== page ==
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HEALTH ON THE HILL: PREVENTING UNWANTED MEDICAL TREATMENT

By Ben Shega, Granny Cele Memorial Fellow at Compassion & Choices

As patients become increasingly ill and even reach the end of their lives, they may receive comprehensive medical care that could be considered non-beneficial. For example, one in four people who enter the intensive care unit (ICU) who have documented do-not-resuscitate orders still receive CPR. Overall, one in three people receive non-beneficial treatment. Although physicians have attempted to reduce aggressive end-of-life care, there has been little change. Dying patients are still being hospitalized and forced to undergo ineffective treatments that diminish their quality of life.

Compassion & Choices wants to reverse these horrifying trends. We support measures to combat unwanted medical treatment and empower the patient. Of several bills in Congress that reflect the patient-centered attitude of Compassion & Choices, Care Planning Act of 2015, sponsored by Senator Mark Warner (D-VA) and Senator Johnny Isakson (R-GA), could help reduce unwanted medical treatment. Under this bill,  the Department of Health and Human Services would develop quality measures that would align with patients’ goals, values and preferences.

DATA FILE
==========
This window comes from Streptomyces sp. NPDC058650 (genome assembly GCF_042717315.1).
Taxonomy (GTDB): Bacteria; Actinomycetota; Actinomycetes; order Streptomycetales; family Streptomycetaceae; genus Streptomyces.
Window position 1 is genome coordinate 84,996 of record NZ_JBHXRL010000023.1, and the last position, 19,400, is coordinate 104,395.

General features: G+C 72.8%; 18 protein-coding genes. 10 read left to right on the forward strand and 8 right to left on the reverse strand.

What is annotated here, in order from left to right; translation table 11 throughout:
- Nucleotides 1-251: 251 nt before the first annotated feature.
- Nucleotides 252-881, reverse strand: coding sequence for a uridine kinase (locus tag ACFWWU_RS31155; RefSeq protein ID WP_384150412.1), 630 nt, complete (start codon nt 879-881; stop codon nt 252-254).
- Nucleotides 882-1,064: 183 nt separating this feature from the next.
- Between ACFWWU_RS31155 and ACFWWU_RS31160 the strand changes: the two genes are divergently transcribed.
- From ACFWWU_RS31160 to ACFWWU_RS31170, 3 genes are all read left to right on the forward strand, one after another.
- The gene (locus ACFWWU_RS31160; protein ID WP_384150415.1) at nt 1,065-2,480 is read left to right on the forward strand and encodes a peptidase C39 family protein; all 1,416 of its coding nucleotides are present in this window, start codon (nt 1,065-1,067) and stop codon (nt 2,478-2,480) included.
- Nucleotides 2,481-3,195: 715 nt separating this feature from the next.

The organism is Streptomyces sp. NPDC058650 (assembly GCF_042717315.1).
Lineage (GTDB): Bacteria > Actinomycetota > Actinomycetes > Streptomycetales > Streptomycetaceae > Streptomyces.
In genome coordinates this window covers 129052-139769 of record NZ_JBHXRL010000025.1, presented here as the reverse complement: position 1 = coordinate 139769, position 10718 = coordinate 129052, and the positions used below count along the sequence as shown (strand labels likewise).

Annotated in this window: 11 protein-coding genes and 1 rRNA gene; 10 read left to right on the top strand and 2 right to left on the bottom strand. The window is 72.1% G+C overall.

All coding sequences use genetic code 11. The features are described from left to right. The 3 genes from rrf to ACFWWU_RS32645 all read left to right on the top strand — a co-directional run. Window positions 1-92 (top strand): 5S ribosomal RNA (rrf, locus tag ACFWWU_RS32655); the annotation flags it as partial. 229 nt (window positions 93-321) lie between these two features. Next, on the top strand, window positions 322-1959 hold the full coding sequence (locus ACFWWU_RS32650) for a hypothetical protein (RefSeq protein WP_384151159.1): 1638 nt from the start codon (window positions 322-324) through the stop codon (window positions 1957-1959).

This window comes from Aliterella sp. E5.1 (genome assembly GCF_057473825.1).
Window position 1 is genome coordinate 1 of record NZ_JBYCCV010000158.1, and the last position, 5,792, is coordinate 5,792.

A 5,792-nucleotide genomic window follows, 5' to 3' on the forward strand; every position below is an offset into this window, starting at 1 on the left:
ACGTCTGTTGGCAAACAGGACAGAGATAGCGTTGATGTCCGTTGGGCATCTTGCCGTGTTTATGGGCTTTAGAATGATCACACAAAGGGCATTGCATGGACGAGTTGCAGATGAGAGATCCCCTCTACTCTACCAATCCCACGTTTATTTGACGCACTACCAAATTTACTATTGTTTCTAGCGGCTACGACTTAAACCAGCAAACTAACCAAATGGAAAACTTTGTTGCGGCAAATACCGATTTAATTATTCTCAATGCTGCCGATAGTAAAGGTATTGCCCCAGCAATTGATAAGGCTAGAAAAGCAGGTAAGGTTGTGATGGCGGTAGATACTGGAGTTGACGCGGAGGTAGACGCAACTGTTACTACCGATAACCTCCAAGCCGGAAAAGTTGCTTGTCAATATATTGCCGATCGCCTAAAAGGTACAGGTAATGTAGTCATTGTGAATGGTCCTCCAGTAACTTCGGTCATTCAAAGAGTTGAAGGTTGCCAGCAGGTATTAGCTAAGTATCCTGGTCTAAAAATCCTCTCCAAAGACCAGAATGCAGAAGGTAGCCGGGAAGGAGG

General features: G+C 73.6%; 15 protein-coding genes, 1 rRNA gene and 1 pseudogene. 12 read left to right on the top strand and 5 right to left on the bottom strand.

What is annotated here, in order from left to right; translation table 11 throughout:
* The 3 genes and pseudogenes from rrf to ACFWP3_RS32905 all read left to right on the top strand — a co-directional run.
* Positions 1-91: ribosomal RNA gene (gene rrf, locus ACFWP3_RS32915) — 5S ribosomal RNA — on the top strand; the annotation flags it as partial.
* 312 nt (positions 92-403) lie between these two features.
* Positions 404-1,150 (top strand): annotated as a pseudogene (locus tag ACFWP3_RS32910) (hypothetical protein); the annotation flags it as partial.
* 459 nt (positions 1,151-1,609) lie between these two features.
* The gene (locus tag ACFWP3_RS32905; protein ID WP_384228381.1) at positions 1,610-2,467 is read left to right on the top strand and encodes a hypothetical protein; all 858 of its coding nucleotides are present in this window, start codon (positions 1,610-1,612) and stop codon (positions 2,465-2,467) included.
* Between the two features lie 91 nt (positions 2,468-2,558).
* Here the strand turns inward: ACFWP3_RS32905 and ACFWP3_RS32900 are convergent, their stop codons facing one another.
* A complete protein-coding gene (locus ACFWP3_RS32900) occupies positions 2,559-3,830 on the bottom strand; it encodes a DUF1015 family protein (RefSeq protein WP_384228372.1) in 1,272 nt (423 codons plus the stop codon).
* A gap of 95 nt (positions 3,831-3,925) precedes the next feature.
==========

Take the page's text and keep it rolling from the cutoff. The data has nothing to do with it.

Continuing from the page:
Additionally, the bill would mandate that healthcare providers comply with their patients’ verbal and nonverbal treatment instructions. More than 80% of patients say they wish to avoid hospitalizations and high-intensity care at the end of life, but their wishes are often ignored. The Care Planning Act calls for advance directives to be fully enforced. Additionally, patients would be given the option to create “portable treatment orders” to provide specific instructions regarding their preferences. Medicare-certified healthcare providers would have to follow these orders in any care setting, including a patient’s own home.

The Care Planning Act of 2015 would help keep patients abreast of their illness while safeguarding their choices. If this bill passes, it can decrease unwanted medical treatment.